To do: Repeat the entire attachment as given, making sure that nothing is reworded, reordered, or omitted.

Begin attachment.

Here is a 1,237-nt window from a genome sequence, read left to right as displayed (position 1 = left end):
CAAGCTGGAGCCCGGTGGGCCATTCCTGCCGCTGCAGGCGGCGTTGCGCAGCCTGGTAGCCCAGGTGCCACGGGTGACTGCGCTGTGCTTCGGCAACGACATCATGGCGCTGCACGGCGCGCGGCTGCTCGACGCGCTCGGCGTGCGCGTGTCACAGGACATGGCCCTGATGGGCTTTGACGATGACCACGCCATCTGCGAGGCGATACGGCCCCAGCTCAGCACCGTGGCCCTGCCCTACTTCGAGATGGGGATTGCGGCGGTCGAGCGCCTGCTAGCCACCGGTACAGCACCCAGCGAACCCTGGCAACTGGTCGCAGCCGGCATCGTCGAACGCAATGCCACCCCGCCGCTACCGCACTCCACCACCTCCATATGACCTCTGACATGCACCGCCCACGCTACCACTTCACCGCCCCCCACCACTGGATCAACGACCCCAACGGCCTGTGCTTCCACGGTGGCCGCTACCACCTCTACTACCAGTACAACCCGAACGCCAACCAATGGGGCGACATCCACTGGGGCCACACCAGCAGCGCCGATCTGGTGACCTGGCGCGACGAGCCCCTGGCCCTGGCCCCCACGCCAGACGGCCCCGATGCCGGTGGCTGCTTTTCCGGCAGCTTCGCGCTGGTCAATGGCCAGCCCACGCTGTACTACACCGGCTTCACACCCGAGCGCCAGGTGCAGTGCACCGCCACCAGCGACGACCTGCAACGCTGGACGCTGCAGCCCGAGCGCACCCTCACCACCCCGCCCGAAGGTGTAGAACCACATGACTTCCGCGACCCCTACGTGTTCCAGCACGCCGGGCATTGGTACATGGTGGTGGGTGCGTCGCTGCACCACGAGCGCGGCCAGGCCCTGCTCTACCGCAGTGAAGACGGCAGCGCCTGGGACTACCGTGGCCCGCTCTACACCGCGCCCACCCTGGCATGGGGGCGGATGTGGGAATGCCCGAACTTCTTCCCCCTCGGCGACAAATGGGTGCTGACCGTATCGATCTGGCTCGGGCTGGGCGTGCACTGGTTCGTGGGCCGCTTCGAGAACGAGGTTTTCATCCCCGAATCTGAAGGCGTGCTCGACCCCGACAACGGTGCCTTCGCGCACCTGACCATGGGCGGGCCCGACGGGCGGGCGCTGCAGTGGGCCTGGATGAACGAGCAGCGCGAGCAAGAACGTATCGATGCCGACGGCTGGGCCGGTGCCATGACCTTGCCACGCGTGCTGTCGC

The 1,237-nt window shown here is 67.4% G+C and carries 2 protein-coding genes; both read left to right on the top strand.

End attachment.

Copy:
Here is a 1,237-nt window from a genome sequence, read left to right as displayed (position 1 = left end):
CAAGCTGGAGCCCGGTGGGCCATTCCTGCCGCTGCAGGCGGCGTTGCGCAGCCTGGTAGCCCAGGTGCCACGGGTGACTGCGCTGTGCTTCGGCAACGACATCATGGCGCTGCACGGCGCGCGGCTGCTCGACGCGCTCGGCGTGCGCGTGTCACAGGACATGGCCCTGATGGGCTTTGACGATGACCACGCCATCTGCGAGGCGATACGGCCCCAGCTCAGCACCGTGGCCCTGCCCTACTTCGAGATGGGGATTGCGGCGGTCGAGCGCCTGCTAGCCACCGGTACAGCACCCAGCGAACCCTGGCAACTGGTCGCAGCCGGCATCGTCGAACGCAATGCCACCCCGCCGCTACCGCACTCCACCACCTCCATATGACCTCTGACATGCACCGCCCACGCTACCACTTCACCGCCCCCCACCACTGGATCAACGACCCCAACGGCCTGTGCTTCCACGGTGGCCGCTACCACCTCTACTACCAGTACAACCCGAACGCCAACCAATGGGGCGACATCCACTGGGGCCACACCAGCAGCGCCGATCTGGTGACCTGGCGCGACGAGCCCCTGGCCCTGGCCCCCACGCCAGACGGCCCCGATGCCGGTGGCTGCTTTTCCGGCAGCTTCGCGCTGGTCAATGGCCAGCCCACGCTGTACTACACCGGCTTCACACCCGAGCGCCAGGTGCAGTGCACCGCCACCAGCGACGACCTGCAACGCTGGACGCTGCAGCCCGAGCGCACCCTCACCACCCCGCCCGAAGGTGTAGAACCACATGACTTCCGCGACCCCTACGTGTTCCAGCACGCCGGGCATTGGTACATGGTGGTGGGTGCGTCGCTGCACCACGAGCGCGGCCAGGCCCTGCTCTACCGCAGTGAAGACGGCAGCGCCTGGGACTACCGTGGCCCGCTCTACACCGCGCCCACCCTGGCATGGGGGCGGATGTGGGAATGCCCGAACTTCTTCCCCCTCGGCGACAAATGGGTGCTGACCGTATCGATCTGGCTCGGGCTGGGCGTGCACTGGTTCGTGGGCCGCTTCGAGAACGAGGTTTTCATCCCCGAATCTGAAGGCGTGCTCGACCCCGACAACGGTGCCTTCGCGCACCTGACCATGGGCGGGCCCGACGGGCGGGCGCTGCAGTGGGCCTGGATGAACGAGCAGCGCGAGCAAGAACGTATCGATGCCGACGGCTGGGCCGGTGCCATGACCTTGCCACGCGTGCTGTCGC

The 1,237-nt window shown here is 67.4% G+C and carries 2 protein-coding genes; both read left to right on the top strand.